two arts books from kinokuniya: The Art of Brian Bolland and a book of paintings by Tetsuya Ishida.
Ishida (http://fullofroses.blogspot.com/2006/09/tetsuya-ishida.html) died aged 31 in 2005, leaving behind 180 paintings that mixed self-portraiture with surrealism and social commentary; endlessly downbeat but arresting images.
Brian Bolland I first encountered reading 2000AD and the Killing Joke way back when. The book collects his works from his teenage years to the present and his reflections on his career were instructional and inspiring.
Bolland was at last year’s SD comic con, where I wanted very badly to shake his hand and tell him how big a role he played in making me want to draw comics growing up. But comic-con is huge and getting from the SLG booth to his was a long trek, plus the queue was outrageous so I ended up passing a couple of comics and a note to above effect to his assistant which I don’t know if he ever read :p
More than that though I wonder about rapports and friendships amongst artists. Bolland, Grant Morrision, Alan Moore, Dave Gibbons et al… they were brought together by their love of comics, and became a community of sorts offering mutual support, competition and inspiration. Maybe a sense of mission too.
It’s something I wonder if i’ll ever find, a meeting of minds, lifelong friendships struck over conversations about comics and stories we can’t wait to tell. I don’t know if it’s a matter of fortune or the shape of my own personality. A little of each, maybe, perhaps. And maybe the important thing is to be creating comics, whatever else transpires :p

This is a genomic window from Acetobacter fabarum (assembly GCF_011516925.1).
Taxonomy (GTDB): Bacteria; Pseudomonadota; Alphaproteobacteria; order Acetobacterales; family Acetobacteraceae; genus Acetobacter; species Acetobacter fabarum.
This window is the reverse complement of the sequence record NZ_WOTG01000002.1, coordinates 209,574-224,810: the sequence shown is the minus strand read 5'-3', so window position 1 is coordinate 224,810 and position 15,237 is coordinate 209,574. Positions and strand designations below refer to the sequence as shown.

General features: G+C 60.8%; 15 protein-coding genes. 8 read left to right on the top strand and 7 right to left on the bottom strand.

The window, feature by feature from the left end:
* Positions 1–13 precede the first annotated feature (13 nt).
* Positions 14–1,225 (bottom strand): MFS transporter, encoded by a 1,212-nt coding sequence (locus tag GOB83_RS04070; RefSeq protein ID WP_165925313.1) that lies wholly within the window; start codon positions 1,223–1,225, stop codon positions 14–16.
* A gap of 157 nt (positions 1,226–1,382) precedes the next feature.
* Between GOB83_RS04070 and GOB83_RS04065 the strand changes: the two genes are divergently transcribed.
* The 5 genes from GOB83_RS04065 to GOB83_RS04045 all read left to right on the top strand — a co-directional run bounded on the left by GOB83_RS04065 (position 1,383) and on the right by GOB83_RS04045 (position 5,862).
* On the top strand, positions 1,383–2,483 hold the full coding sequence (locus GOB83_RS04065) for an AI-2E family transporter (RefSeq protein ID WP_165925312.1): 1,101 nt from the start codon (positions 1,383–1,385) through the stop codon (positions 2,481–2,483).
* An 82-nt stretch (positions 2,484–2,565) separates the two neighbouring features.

Bought a bunch of mandarin translated manga today. Pick of the lot is Inoue Takehiko’s “Real”, which i think is a step up from his samurai series “Vagabond”, maybe more grounded in reality, maybe avoiding the shadow of Hiroaki Samura. The scene where the paralysed protagonist gets his first bath at the hospital was handled quite brilliantly.
Well my chinese is pretty hopeless so mostly i just skip the words and look at the pictures. Its a shame in a way but my excuse is it allows me to focus on the visual storytelling :p
Also arriving in the mail soon, hopefully, will be a couple of artbooks from the anime Tekkon Kinkreet (http://www.sonypictures.com/homevideo/tekkonkinkreet/index.html). Haven’t seen the movie but the original manga was great and page previews of the artbooks look amazing. Also dvds of Mind Game and Fooly Kooly. Its manga week! 🙂
I never quite understand it when pundits talk about the ‘lottery of the penalty shoot out”. That implies that nothing but luck is involved. If this were so a bunch of five year olds would have an even chance of beating Brazil in a penalty shoot out. Clearly this is absurd.
Maybe they mean that skill, composure, reflexes, training and so on are all involved, but then so is luck. This is true but makes it nothing like a lottery.
Perhaps its the idea that when you pitch two evenly matched sides together and neither can win in normal time, winning the the shoot out is a matter of fortune since every other factor has been set as equal (hence ‘evenly matched’). This is more persuasive, except how else exactly would you separate two such sides, if not through luck?
By that logic, any game between two evenly matched sides could be described as a lottery, whether its won in regulation time, extra time or penalties.
In any case: Liverpool 1 Chelsea 1 (Liverpool 4-1 on penalties)